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For the control of the Commons project we have built a vessel from an old fishing Zille and a windsurfer, added a mast and a junk rigged sail made from locally produced cotton canvas. Yes, the cotton is not locally grown, but the fabric is locally manufactured. We have tested the sail and it works more or less (we need to do some adjustments to get the tension sorted out). But we have already seen the arrival of that great enemy of natural fibre cloth, mildew. Some dew over night, some rain, damp cloth and the sail is turned into food for the mildew spores.

The classical way of getting rid of this is tanbarking, the process of tanning the fabric, originally with bark. According to some posts in the wooden boat forum, the best bark to use is the tree from which Betelnut is taken. This red nut is chewed all over Asia as an easily reached alternative to smoking I guess. The wilderness rocks and streets of New Guineau are covered in red spit, girls in miniskirts sell it at traffic lights and from little glass booths on the outskirts of Tainan in southern Taiwan. The tanning process is caused by the tannins in the bark, the colour is probably related to the redness of the nuts and the resulting (and almost revolting) spit.

The once used coffee grounds are brewing up, a long slow boil to get the tannins out.

Following the inevitable logic of recycling, upcycling and seeing what is available that we have around here, we looked and saw a vast quantity of coffee being drunk. Which apparently has enough tannin, as does tea, to keep your teeth coloured. Red wine is good too. So this morning a visit to a local coffee shop left us with a small rubbish bin filled with several days espresso coffee remnants, fair traded coffee from India, Africa, Middle and South America. It has done its duty as a stimulant for drinking, now it makes a stop between the machine and the compost heap by being cooked to remove as much of the tannins as possible. Apparently, however, the tannins in coffee are only pseudotannins. So I suppose we will find out whether or not they have any cloth preserving properties. The smell of over boiled coffee is slowly getting irritating, or am I simply overstimulated from caffeine aerosols?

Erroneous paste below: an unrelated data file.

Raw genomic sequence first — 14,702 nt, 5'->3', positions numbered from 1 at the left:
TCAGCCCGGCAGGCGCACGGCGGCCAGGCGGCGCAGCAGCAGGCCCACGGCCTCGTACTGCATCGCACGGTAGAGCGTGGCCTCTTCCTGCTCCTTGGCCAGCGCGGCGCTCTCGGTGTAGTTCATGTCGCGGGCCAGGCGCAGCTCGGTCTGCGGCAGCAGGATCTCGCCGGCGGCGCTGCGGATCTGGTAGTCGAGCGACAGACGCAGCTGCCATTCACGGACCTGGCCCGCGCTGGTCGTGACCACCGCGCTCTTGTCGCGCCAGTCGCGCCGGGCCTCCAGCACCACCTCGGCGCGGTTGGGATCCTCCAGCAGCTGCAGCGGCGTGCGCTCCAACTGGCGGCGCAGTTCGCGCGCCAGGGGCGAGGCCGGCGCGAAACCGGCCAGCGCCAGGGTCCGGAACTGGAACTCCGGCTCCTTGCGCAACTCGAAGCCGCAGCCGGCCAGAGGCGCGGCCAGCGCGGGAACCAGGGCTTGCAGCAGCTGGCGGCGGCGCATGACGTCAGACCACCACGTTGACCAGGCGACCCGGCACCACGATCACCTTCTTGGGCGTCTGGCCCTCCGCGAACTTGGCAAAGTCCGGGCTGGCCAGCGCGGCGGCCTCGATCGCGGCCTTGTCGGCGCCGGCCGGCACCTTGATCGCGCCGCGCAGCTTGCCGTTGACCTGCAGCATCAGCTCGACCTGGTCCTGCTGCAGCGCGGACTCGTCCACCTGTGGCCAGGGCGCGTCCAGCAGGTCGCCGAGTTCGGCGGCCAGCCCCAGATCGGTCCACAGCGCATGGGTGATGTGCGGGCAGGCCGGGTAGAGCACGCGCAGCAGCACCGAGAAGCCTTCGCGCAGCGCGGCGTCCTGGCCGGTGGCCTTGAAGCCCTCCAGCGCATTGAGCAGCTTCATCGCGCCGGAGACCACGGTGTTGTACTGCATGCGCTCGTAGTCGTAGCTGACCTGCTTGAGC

At home I will dive into Tom Cinliffe’s “Hand Reef and Steer” (anybody who can explain that title is most welcome to illuminate me!) which apparently has a good recipe for sail tanning. It seems that alcohol and acetone are used in tanbarking to extract the tannins, as they are not readily water soluble. As we are using pseudotannins we can leave that part out. I am trying to determine the functional properties of urea in the mix (I think pissing on the sails is a bit rank) and to see what other parts of the potion are useful. There seems to be a second phase of fixing the tanning (also called setting a dye using a mordant), which apparently can use bichromate (a pound to 4 gallons is 36 grams per litre) but this seems to be a nastily toxic, carcinogenic chemical that we should keep clear of. Plus it is usually acidic, so needs to be mixed with Sodium Carbonate (washing soda) to raise the pH until it is no longer liable to eat up the fabric instead of protecting it. This seems all a bit messy!

We might have to stick with nonfixing or finding some less toxic fixing techniques. Looking at people dying clothing with coffee, we find that alum, vinegar and soda ash can all be used as mordants. I will see what the local chemist can offer us.

Tomorrow  I will update this post with details as to what happened, including a hopefully well coloured photo.